It’s amazing how a brutal sport can evoke such eloquent prose. Among the top-notch writers who have contributed novels and non-fiction assessments about the squared circle are A.J. Liebling, Joyce Carol Oates, and Norman Mailer.
Add George Kimball to the list.
Manly Art is a collection of Kimball’s essays taken mostly from his blog, The Sweet Science, as well as other pieces crafted over his long career. The former Boston Phoenix and Boston Herald sportswriter previously published Four Kings: Leonard, Hagler, Hearns, Duran, and the Last Great Era of Boxing in 2008 and collaborated on other boxing titles.
It’s difficult to reconcile the combative nature of boxing with the personalities Kimball seeks to humanize. These are not hard men, for the most part. They’re actually quite gentle and thoughtful away from the ring. But there are demons to deal with, whether in the form of years-delayed physical ailments from an occupation in which the practitioner is constantly absorbs blows to the head (dishing out the punishment can also take a psychic toll) or financial difficulties from fortunes misspent or never achieved.
Most of the essays deal with the overarching idea of battling nature and circumstances in an attempt to either better himself financially or prove something as a man. Not all succeed. In fact, it is the failure that makes for the more empathetic reporting (and reading).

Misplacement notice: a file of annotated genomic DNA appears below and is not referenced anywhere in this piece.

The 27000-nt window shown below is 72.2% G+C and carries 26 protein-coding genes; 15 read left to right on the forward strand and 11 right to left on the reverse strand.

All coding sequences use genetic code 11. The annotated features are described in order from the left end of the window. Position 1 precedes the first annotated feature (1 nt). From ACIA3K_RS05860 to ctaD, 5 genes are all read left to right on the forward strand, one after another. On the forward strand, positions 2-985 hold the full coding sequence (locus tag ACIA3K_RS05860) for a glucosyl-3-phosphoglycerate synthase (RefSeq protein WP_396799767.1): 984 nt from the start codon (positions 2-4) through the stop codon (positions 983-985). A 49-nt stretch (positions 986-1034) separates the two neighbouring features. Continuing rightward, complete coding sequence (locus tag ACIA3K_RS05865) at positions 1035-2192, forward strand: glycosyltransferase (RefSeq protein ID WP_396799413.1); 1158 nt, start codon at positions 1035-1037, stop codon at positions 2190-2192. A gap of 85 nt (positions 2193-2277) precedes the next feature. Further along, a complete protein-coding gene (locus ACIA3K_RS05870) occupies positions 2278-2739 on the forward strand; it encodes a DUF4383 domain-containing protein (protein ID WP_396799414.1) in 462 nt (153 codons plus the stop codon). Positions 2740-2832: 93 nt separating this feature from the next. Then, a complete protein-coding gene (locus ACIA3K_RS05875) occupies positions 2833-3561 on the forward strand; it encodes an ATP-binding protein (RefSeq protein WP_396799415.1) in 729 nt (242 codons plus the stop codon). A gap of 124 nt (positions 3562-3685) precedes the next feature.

Manly Art is divided into what can be described as “rounds,” including profiles of boxing’s legends, run-of-the-mill palookas, managers, and various supernumeraries; movie and book reviews; spot reporting from ringside; personal commentaries about the state of the sport; and obituaries about the famous and non-household-name personalities. They may not have had the career and accomplishments of an Ali or a Holyfield (or the infamy of a Tyson), but each certainly had enough of an affect on Kimball to warrant his thoughtful attention.
In the book’s foreword, the writer Carlo Rotella notes that there’s a dearth of competent boxing writers these days, due to boxing’s decline in relevance as well as cutbacks throughout the news industry. It’s hard to conceive that just a couple of generations ago it was customary for a newspaper to employ several staffers cover the fights. This is all the more reason why Kimball’s book is worth a look: it serves the dual purpose of offering history and writing lessons.
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